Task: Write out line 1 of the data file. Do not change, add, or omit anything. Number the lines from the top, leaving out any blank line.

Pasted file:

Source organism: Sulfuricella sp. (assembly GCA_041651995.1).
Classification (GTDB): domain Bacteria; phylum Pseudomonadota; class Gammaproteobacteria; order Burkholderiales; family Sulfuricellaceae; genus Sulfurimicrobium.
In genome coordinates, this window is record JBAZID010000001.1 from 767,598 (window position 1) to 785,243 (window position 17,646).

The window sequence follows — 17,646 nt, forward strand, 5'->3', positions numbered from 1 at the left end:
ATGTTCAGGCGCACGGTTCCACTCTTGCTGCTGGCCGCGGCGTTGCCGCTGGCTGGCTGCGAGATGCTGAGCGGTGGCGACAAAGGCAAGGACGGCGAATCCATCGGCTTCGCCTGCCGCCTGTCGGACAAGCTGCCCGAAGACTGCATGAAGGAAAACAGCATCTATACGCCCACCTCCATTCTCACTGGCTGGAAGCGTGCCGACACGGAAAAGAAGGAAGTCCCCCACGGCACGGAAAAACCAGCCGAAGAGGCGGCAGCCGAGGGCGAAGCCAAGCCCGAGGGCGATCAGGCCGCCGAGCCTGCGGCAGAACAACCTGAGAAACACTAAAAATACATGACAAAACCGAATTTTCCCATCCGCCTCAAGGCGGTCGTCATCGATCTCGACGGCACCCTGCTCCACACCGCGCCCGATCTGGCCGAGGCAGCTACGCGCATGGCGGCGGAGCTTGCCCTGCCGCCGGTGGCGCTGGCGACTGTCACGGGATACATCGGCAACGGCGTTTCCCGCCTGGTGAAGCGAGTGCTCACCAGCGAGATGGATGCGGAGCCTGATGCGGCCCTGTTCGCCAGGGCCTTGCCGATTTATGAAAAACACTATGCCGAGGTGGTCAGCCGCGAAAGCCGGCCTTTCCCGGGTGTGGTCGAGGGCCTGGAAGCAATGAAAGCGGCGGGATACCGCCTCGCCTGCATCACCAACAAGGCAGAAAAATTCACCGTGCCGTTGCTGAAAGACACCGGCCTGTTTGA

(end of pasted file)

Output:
Source organism: Sulfuricella sp. (assembly GCA_041651995.1).